Dutch painter and writer Willem Arondeus during World War II hatched a plan to burn the Bevolkingsregister which housed the citizen registration office in Amsterdam where the Nazis kept copies of all of the identity cards held by Dutch citizens.
In the spring of 1941, Arondeus started an underground periodical in which he tried to incite his fellow artists to resist the Nazi occupation of the Netherlands. Earlier than others, Arondeus realized that the demand by the Nazi occupiers that all Jews register with the local authorities was not, as the Nazis claimed, for their own safety, but rather so they could be deported to the Westerbork concentration camp and from there to the death camps in occupied Poland. In the spring of 1942, Arondeus founded Brandarisbrief, an illegal periodical in which he expressed the artist’s opposition to the edicts imposed by the Reichskulturkammer (Reich Chamber of Culture), the Nazis’ cultural committee.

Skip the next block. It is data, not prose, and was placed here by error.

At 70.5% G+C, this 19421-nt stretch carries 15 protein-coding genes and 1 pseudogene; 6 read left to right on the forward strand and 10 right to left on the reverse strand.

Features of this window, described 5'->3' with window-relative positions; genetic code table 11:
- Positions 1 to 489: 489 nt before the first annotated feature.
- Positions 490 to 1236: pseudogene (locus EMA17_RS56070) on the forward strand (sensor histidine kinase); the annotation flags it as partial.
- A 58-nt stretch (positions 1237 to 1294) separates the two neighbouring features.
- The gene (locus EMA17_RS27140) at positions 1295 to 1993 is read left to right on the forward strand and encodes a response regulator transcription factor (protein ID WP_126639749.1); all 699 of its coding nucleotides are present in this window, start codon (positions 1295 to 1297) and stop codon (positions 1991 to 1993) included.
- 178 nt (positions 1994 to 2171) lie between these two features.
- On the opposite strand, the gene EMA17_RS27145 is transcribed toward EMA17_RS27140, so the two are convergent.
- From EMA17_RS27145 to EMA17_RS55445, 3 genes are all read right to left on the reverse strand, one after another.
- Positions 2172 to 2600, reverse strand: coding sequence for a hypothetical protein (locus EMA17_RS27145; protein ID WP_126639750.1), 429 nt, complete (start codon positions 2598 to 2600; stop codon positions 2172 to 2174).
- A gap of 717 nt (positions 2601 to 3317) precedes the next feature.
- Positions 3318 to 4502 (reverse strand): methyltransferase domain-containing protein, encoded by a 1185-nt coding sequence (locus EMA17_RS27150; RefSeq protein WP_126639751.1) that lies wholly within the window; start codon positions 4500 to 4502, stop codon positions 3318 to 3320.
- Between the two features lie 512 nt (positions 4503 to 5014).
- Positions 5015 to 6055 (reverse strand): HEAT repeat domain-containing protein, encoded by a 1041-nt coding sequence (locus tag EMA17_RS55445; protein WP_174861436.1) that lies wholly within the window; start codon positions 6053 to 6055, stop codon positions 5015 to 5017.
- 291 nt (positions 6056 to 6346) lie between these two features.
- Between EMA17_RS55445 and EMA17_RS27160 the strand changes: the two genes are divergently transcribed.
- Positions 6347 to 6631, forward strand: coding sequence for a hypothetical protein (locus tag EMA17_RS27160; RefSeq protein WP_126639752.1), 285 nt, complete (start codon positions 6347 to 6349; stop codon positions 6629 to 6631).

A concerted operation was underway to hide Jews among the local population, with various underground organizations preparing forged documents for Jews. Arondeus was a member of one such group .Within a short while, the Nazis began to expose the false documents by comparing the names with those in the local population registry. To hinder the Nazis, late on March 27, 1943 Arondeus led a group in bombing the Amsterdam Public Records Office.
Arondeus and fourteen others, including two young doctors, donned German uniforms, asked the building’s guards to open the building for a special inspection. As soon as they gained entry, the two doctors injected the guards to put them asleep and placed them in the courtyard away from harm while the rest of the crew set fire to the building. Thousands of files were destroyed, and the attempt to compare forged documents with the registry was hindered.
Five days later, an unknown infiltrator informed the Nazis, which arrested the group. During the trial, Arondeus took responsibility for the fire. The two doctors were sentenced to life in prison, but the rest were ordered to go before a firing squad. On July 1st. 1943 in his last message before his execution, Arondeus, who had lived openly as a gay man before the war, asked his lawyer to pass a long the message: “Let it be known that homosexuals are not cowards!”